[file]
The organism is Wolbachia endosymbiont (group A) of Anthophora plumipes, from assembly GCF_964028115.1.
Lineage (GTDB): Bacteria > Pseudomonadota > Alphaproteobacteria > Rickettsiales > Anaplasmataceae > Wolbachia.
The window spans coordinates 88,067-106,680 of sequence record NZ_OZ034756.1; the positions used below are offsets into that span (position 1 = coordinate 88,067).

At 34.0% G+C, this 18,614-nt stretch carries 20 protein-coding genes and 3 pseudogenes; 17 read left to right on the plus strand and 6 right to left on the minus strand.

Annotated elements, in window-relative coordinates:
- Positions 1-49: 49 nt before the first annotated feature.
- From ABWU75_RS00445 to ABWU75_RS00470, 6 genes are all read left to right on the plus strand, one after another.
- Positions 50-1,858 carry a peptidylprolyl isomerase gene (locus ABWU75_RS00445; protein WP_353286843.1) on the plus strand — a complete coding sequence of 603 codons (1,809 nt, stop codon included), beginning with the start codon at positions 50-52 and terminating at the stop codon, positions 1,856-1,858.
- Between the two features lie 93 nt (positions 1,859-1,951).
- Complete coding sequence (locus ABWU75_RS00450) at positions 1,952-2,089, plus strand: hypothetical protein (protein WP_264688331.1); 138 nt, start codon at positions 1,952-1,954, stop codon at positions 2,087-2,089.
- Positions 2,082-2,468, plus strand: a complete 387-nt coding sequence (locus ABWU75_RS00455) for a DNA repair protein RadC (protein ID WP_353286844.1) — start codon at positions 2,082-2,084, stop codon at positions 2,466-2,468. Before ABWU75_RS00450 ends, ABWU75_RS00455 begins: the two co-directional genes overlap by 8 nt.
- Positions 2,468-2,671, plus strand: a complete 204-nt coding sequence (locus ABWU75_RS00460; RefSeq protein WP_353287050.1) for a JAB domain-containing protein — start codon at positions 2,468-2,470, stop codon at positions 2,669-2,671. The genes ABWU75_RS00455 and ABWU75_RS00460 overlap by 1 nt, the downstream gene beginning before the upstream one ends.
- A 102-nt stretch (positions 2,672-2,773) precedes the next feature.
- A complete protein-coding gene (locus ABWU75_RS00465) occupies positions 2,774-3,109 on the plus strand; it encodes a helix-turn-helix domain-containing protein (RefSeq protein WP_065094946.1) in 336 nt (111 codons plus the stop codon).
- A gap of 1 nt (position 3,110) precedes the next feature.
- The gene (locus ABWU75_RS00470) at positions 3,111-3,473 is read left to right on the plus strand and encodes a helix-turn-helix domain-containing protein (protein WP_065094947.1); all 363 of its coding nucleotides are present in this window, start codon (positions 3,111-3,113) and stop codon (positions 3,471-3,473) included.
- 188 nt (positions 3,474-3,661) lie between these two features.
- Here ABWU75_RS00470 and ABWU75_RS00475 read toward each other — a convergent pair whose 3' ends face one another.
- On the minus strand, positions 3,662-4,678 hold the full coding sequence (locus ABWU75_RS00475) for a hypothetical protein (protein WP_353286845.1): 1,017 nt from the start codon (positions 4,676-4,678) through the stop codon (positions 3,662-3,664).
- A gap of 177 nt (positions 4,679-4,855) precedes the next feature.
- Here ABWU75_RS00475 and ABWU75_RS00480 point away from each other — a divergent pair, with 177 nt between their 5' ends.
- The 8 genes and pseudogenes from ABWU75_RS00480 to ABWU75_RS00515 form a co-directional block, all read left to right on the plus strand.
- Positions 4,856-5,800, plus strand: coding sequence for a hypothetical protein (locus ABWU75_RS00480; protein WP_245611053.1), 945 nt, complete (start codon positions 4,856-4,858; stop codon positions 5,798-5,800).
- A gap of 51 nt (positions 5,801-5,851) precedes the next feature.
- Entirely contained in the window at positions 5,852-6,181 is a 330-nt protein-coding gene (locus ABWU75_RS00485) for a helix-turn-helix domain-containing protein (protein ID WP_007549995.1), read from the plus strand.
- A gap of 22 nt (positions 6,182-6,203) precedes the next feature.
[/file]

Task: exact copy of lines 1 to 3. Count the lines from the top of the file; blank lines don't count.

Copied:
The organism is Wolbachia endosymbiont (group A) of Anthophora plumipes, from assembly GCF_964028115.1.
Lineage (GTDB): Bacteria > Pseudomonadota > Alphaproteobacteria > Rickettsiales > Anaplasmataceae > Wolbachia.
The window spans coordinates 88,067-106,680 of sequence record NZ_OZ034756.1; the positions used below are offsets into that span (position 1 = coordinate 88,067).